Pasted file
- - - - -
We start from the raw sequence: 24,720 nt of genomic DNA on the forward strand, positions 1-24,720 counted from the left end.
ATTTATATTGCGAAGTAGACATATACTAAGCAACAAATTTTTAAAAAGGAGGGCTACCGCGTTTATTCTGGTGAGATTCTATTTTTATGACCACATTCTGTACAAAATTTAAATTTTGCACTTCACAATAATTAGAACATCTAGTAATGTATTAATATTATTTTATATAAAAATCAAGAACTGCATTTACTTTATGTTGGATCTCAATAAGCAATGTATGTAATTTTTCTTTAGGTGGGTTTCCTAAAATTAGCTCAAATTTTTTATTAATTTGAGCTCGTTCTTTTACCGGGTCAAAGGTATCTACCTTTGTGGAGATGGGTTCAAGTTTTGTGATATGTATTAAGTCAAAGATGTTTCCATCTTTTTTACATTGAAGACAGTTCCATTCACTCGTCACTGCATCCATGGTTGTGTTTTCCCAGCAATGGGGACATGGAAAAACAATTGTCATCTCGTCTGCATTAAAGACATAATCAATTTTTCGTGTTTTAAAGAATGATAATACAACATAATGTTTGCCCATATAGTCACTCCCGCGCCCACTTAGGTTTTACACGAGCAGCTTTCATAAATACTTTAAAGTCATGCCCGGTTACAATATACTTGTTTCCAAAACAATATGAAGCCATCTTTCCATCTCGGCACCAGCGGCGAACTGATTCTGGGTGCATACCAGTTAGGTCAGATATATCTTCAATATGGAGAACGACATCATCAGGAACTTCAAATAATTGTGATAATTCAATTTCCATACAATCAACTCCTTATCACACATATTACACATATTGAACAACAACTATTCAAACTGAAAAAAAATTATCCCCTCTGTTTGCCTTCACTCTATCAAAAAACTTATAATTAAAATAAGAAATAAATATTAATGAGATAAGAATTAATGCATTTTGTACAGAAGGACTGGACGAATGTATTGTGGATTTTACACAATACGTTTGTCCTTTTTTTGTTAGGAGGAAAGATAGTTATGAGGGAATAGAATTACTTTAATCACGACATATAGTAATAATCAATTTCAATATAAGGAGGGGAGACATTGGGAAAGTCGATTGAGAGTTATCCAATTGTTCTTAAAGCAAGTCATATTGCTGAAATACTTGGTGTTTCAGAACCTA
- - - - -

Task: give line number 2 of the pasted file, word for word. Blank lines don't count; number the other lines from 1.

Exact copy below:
ATTTATATTGCGAAGTAGACATATACTAAGCAACAAATTTTTAAAAAGGAGGGCTACCGCGTTTATTCTGGTGAGATTCTATTTTTATGACCACATTCTGTACAAAATTTAAATTTTGCACTTCACAATAATTAGAACATCTAGTAATGTATTAATATTATTTTATATAAAAATCAAGAACTGCATTTACTTTATGTTGGATCTCAATAAGCAATGTATGTAATTTTTCTTTAGGTGGGTTTCCTAAAATTAGCTCAAATTTTTTATTAATTTGAGCTCGTTCTTTTACCGGGTCAAAGGTATCTACCTTTGTGGAGATGGGTTCAAGTTTTGTGATATGTATTAAGTCAAAGATGTTTCCATCTTTTTTACATTGAAGACAGTTCCATTCACTCGTCACTGCATCCATGGTTGTGTTTTCCCAGCAATGGGGACATGGAAAAACAATTGTCATCTCGTCTGCATTAAAGACATAATCAATTTTTCGTGTTTTAAAGAATGATAATACAACATAATGTTTGCCCATATAGTCACTCCCGCGCCCACTTAGGTTTTACACGAGCAGCTTTCATAAATACTTTAAAGTCATGCCCGGTTACAATATACTTGTTTCCAAAACAATATGAAGCCATCTTTCCATCTCGGCACCAGCGGCGAACTGATTCTGGGTGCATACCAGTTAGGTCAGATATATCTTCAATATGGAGAACGACATCATCAGGAACTTCAAATAATTGTGATAATTCAATTTCCATACAATCAACTCCTTATCACACATATTACACATATTGAACAACAACTATTCAAACTGAAAAAAAATTATCCCCTCTGTTTGCCTTCACTCTATCAAAAAACTTATAATTAAAATAAGAAATAAATATTAATGAGATAAGAATTAATGCATTTTGTACAGAAGGACTGGACGAATGTATTGTGGATTTTACACAATACGTTTGTCCTTTTTTTGTTAGGAGGAAAGATAGTTATGAGGGAATAGAATTACTTTAATCACGACATATAGTAATAATCAATTTCAATATAAGGAGGGGAGACATTGGGAAAGTCGATTGAGAGTTATCCAATTGTTCTTAAAGCAAGTCATATTGCTGAAATACTTGGTGTTTCAGAACCTA